A real estate contract, also known as a purchase and sale agreement or a sales contract, is an important document for anyone that invests in property. It can be written on a variety of terms, but the key to a successful real estate contract is that it should be understood by all parties involved. This means using everyday language, avoiding abbreviations, and reviewing potentially confusing areas. In addition, it should include a timeline and specify what will happen if a deadline is not met.
Real estate contracts can be used to buy and sell anything that has a legal value. This includes land, houses, apartments, commercial properties, and even mobile homes. Real estate transactions usually require extensive paperwork, and a well-drafted contract will help ensure that everyone understands their rights and obligations. In order to be enforceable, a real estate contract must have an offer and acceptance, consideration (or something of value exchanged for the promise to perform), and a meeting of the minds between the parties.
A standard real estate purchase and sale agreement contains basic information about the property, such as its address and price. However, there are many other items that can be included in a contract, including contingencies, inspection details, and financing clauses. Contingencies are the conditions that must be met in order to close on a property. They are a great way to protect buyers from being forced into a transaction they do not want or can afford.
The most common contingencies in a purchase and sale agreement are associated with home inspections. If the home is found to be in need of significant repairs, the buyer may choose to walk away from the deal. Adding an inspection contingency to the contract allows buyers to hire a professional inspector to assess the property before making an offer. The contingency could also state that the contract is contingent upon a satisfactory home inspection within a certain time frame.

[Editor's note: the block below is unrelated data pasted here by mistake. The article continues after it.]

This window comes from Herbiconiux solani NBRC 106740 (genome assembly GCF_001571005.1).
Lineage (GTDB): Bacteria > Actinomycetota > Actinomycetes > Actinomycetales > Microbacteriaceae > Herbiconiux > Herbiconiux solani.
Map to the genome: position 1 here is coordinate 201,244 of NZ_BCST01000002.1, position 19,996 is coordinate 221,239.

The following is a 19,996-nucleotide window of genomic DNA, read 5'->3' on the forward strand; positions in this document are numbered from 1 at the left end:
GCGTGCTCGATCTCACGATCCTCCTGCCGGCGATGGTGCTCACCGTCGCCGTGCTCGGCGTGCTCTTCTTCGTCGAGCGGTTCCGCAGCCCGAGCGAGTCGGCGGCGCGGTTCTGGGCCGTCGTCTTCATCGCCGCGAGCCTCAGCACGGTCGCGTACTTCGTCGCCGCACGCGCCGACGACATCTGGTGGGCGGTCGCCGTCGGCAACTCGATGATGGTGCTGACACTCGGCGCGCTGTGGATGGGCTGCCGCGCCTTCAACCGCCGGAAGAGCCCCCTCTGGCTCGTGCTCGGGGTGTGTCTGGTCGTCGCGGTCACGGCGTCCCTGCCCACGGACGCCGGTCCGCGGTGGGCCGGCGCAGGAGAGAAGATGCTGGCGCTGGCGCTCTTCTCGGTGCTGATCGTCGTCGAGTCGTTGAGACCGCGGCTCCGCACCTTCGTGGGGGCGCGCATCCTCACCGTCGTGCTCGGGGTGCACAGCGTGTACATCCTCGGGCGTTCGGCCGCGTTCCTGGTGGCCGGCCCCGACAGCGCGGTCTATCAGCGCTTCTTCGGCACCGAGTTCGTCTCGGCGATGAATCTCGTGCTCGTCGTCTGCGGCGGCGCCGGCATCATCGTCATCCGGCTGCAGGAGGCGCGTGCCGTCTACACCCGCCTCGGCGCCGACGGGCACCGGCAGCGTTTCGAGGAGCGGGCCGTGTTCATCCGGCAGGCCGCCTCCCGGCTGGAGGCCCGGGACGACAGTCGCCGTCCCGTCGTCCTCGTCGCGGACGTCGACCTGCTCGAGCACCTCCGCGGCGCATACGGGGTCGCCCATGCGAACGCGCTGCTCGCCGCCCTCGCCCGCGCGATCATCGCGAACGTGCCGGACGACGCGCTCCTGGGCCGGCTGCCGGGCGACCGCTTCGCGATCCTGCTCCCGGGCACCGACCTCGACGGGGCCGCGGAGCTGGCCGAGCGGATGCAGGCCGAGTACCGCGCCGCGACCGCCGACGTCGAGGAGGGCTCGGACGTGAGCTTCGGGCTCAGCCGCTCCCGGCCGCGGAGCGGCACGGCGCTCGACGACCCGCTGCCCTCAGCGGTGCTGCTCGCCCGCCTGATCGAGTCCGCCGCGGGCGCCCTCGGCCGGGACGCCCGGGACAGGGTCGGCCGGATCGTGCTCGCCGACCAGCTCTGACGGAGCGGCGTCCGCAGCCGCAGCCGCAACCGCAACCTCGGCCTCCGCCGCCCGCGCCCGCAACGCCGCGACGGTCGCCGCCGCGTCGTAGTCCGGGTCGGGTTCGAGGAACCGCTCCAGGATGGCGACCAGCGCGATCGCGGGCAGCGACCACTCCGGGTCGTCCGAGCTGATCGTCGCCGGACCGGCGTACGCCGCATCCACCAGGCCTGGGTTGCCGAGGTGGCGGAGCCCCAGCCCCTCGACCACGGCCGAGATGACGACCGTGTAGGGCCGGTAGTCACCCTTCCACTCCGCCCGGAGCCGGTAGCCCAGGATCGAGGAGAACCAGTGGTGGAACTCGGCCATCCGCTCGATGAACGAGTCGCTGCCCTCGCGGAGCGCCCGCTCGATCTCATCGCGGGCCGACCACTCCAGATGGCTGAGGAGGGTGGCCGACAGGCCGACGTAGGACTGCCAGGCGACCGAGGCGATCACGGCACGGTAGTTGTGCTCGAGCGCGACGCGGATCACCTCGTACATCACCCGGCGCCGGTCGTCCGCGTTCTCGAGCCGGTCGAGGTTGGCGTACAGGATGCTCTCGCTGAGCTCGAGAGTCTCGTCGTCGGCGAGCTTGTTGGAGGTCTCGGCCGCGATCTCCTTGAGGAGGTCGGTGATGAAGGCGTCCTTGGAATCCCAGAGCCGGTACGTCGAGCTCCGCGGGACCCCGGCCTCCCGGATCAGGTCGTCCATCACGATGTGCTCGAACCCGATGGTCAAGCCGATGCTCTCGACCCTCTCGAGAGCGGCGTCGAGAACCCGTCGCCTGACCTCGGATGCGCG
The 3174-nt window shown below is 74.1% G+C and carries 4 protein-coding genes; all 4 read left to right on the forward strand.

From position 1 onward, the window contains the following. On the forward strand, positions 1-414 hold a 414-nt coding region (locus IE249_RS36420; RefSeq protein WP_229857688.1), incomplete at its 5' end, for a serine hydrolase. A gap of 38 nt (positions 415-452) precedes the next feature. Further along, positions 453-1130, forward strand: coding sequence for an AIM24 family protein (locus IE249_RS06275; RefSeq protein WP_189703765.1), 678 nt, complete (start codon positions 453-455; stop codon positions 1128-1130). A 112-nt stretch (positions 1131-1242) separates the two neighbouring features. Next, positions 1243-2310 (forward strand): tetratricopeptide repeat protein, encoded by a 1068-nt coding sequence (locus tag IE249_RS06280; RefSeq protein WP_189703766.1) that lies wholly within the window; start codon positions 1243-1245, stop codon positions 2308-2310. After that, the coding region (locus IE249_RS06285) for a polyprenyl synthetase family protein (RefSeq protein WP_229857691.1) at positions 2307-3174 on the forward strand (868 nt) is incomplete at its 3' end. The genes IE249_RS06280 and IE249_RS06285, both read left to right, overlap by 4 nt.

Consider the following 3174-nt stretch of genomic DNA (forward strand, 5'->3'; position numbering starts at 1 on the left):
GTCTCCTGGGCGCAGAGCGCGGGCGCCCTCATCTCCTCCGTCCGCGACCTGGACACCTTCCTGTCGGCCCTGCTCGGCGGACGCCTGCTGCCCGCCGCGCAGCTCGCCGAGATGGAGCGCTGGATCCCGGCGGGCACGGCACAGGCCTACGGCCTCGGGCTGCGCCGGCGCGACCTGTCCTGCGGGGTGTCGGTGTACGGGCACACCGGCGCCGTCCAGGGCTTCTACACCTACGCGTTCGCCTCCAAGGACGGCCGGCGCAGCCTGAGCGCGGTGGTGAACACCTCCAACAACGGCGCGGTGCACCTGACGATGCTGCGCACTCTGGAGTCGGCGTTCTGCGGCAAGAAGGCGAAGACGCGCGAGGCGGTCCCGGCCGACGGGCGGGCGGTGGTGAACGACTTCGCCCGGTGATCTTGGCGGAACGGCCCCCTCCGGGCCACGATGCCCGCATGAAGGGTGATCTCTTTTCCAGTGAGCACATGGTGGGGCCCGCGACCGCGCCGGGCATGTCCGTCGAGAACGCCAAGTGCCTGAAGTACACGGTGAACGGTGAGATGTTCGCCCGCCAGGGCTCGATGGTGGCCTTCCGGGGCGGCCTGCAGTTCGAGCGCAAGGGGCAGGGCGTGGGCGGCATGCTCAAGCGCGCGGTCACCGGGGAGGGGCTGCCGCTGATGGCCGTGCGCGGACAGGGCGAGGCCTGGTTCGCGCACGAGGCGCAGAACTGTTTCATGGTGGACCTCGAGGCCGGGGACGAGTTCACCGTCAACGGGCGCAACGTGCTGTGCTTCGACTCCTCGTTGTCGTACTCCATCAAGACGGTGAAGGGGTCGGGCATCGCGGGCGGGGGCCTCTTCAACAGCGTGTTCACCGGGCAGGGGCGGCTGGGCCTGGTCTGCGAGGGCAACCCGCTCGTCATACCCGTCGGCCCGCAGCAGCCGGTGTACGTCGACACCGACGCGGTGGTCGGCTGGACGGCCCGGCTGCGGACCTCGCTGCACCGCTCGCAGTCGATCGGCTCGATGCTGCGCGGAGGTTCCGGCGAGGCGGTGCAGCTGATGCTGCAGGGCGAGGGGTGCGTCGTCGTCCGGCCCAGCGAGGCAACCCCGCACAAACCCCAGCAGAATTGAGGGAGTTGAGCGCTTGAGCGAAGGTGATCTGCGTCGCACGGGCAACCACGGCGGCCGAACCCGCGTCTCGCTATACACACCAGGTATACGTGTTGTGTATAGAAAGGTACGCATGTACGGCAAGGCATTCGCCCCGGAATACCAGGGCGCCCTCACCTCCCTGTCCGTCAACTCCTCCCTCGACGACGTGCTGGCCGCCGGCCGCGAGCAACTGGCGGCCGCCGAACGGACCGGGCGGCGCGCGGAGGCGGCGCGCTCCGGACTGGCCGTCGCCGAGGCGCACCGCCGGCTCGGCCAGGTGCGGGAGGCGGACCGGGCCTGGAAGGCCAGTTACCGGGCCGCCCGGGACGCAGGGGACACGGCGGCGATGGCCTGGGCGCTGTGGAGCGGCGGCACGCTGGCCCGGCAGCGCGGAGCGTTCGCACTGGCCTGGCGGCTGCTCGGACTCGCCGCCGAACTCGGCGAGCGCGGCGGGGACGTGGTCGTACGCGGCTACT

Other common real estate contract contingencies include a title search and a mortgage contingency. A title search checks public records to find out if the property is legally owned by the seller. If it is not, the contract must be renegotiated to include a transfer of ownership or a warranty of title. A mortgage contingency specifies that the sale will be finalized only when a buyer is able to obtain a loan from a bank.
A power of attorney is another common real estate contract contingency. This can be useful if one of the parties is unable to sign the contract, such as a person with a mental disability or someone who is living in a nursing home. A power of attorney allows a third party to act on behalf of the person who cannot sign the contract, and it will be considered valid. A standard form of power of attorney should be included with any real estate contract. Other addendums, which are sometimes called riders, can also be added to the purchase and sale agreement. These can include information about homeowner’s association rules, a rider specifying that the contract is contingent upon a successful Federal Housing Administration loan, and seller assist, which allows sellers to absorb some of the closing costs.